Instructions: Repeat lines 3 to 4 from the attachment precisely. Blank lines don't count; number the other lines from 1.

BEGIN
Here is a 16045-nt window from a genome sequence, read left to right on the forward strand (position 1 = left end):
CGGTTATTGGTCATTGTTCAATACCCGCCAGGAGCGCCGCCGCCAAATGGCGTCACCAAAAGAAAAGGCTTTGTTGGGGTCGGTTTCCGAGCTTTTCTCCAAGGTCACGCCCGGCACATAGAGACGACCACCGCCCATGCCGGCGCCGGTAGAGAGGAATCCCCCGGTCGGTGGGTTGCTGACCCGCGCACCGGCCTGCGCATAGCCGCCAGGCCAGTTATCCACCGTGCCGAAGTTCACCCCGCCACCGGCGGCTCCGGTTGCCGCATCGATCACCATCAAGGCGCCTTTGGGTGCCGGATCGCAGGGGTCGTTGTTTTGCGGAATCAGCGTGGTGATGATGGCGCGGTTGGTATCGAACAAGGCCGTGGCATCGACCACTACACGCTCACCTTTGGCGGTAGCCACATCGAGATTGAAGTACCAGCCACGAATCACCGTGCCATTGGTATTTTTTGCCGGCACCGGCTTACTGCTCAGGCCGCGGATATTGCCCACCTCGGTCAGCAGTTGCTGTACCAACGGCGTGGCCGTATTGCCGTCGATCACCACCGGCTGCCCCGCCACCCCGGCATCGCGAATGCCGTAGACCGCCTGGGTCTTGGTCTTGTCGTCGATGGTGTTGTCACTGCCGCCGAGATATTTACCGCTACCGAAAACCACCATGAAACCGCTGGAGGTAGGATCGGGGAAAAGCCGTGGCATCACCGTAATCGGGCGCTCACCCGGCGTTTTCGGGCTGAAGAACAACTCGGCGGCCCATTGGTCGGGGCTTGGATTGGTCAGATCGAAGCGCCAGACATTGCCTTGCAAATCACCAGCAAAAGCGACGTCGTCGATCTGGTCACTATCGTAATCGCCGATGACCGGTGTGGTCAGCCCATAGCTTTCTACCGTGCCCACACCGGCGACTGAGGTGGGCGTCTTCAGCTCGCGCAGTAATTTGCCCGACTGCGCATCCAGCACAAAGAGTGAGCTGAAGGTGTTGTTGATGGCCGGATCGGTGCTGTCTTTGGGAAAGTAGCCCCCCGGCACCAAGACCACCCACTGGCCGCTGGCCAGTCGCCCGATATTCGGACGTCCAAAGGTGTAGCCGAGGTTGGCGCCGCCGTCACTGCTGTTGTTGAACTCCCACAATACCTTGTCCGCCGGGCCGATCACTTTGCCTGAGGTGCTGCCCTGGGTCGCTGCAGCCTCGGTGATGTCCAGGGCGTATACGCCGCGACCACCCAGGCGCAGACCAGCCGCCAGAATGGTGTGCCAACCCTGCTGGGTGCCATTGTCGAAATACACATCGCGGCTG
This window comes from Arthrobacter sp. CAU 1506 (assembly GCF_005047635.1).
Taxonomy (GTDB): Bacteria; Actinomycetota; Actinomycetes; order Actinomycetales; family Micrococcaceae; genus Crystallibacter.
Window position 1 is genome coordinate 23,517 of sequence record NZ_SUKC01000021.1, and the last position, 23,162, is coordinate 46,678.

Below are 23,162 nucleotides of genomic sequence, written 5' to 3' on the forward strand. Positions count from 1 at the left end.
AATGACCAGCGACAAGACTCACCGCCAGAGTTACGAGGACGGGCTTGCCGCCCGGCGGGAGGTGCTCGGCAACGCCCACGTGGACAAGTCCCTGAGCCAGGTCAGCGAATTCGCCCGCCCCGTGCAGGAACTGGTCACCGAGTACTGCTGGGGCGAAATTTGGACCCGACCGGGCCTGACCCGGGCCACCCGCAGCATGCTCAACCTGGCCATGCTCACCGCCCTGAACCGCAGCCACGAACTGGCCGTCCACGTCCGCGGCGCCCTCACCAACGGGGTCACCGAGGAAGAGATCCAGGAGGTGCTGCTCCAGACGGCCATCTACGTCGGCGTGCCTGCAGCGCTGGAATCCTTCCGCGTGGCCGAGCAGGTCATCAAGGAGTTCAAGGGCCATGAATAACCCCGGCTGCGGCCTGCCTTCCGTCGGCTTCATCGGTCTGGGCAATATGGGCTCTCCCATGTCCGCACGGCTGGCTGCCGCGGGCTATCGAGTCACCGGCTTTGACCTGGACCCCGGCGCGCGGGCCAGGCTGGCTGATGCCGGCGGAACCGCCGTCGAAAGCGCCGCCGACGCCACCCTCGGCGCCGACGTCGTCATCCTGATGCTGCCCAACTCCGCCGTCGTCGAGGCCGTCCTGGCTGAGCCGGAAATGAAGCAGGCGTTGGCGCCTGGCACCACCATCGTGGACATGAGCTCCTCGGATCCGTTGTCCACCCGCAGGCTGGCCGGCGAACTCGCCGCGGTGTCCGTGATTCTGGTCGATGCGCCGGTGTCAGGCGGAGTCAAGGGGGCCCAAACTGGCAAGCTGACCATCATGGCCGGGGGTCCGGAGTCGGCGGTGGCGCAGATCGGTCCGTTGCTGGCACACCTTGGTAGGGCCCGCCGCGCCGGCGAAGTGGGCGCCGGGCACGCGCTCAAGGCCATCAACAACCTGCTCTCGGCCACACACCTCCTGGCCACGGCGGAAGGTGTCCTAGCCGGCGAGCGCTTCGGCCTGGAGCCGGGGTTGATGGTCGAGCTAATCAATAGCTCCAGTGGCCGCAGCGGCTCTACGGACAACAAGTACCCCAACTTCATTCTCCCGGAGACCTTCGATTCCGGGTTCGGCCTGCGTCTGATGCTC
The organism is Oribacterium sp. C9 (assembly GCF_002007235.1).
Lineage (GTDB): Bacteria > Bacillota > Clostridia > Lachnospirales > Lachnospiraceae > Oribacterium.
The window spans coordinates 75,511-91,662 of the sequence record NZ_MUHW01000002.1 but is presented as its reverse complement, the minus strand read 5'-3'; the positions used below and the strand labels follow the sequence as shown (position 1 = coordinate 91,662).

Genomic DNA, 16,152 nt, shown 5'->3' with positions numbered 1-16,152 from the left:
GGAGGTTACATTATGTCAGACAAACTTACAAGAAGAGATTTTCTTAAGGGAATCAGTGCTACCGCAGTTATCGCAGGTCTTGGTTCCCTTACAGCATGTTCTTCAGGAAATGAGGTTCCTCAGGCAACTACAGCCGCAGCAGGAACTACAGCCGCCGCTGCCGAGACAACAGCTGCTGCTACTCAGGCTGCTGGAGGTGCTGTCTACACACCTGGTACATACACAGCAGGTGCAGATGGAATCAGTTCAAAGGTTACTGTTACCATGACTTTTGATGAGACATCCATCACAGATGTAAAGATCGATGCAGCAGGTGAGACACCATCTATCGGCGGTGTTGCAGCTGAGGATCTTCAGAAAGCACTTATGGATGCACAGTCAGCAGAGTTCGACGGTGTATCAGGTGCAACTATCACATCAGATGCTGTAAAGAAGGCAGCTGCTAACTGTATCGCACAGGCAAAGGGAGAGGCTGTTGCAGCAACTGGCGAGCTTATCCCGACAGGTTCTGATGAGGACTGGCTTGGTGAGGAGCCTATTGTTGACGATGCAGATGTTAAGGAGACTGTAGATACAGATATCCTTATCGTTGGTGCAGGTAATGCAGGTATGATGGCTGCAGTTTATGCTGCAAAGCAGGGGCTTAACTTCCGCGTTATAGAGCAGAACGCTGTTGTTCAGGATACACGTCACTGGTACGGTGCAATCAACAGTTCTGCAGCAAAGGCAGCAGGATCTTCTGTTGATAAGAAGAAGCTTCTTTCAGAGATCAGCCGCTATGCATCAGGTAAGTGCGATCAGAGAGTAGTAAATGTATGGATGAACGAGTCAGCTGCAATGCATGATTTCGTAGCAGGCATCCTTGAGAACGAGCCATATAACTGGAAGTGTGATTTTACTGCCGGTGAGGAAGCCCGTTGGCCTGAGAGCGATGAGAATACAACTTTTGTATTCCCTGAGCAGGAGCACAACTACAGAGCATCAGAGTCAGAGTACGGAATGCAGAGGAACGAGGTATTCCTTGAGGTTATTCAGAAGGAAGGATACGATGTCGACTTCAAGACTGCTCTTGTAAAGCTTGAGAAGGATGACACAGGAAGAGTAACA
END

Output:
This window comes from Arthrobacter sp. CAU 1506 (assembly GCF_005047635.1).
Taxonomy (GTDB): Bacteria; Actinomycetota; Actinomycetes; order Actinomycetales; family Micrococcaceae; genus Crystallibacter.